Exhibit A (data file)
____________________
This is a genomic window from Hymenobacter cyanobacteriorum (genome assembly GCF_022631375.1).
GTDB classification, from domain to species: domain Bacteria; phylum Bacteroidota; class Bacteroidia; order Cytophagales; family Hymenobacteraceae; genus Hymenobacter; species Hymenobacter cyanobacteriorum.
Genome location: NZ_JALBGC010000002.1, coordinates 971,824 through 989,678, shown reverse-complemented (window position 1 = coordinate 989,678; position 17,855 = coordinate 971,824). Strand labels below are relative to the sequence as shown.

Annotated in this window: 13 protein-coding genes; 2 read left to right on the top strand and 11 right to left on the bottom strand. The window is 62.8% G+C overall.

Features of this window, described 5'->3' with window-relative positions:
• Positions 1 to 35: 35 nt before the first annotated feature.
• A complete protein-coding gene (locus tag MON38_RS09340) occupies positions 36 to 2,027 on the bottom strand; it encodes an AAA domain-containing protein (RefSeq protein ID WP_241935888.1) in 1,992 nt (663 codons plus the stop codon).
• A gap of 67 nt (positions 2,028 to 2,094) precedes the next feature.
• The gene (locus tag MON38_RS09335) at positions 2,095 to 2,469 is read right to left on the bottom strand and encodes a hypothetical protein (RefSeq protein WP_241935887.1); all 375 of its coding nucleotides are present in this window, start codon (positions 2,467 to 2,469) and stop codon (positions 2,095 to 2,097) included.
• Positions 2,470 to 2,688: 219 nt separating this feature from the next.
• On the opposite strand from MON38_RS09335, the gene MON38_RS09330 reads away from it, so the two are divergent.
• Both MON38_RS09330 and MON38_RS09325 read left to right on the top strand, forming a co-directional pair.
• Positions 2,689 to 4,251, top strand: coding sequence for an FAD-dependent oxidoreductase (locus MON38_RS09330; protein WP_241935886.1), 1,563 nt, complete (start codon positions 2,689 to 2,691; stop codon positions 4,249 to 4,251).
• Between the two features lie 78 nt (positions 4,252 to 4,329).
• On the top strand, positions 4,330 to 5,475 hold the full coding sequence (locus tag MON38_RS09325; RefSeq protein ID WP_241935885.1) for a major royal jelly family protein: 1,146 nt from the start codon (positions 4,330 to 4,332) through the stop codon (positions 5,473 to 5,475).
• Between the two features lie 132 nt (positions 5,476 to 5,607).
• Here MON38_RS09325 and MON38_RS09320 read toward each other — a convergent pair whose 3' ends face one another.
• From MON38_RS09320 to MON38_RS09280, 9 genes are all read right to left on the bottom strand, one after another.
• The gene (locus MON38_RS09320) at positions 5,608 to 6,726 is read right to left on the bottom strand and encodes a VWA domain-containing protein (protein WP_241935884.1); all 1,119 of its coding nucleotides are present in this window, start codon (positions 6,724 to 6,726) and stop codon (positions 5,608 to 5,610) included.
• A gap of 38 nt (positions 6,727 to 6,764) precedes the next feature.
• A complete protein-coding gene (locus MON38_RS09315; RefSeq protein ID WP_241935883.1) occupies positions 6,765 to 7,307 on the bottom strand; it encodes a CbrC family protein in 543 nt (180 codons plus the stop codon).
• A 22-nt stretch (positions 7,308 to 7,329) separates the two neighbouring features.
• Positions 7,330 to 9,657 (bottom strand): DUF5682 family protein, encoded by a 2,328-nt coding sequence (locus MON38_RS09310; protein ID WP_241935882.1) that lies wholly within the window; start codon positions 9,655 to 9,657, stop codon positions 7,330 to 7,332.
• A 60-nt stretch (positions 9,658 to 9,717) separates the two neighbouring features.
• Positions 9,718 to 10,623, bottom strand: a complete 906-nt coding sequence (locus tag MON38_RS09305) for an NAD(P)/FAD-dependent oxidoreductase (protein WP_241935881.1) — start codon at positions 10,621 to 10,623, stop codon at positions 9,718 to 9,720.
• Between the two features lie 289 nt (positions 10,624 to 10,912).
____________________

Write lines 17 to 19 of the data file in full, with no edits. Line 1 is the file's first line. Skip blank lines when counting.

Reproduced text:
• Here MON38_RS09325 and MON38_RS09320 read toward each other — a convergent pair whose 3' ends face one another.
• From MON38_RS09320 to MON38_RS09280, 9 genes are all read right to left on the bottom strand, one after another.
• The gene (locus MON38_RS09320) at positions 5,608 to 6,726 is read right to left on the bottom strand and encodes a VWA domain-containing protein (protein WP_241935884.1); all 1,119 of its coding nucleotides are present in this window, start codon (positions 6,724 to 6,726) and stop codon (positions 5,608 to 5,610) included.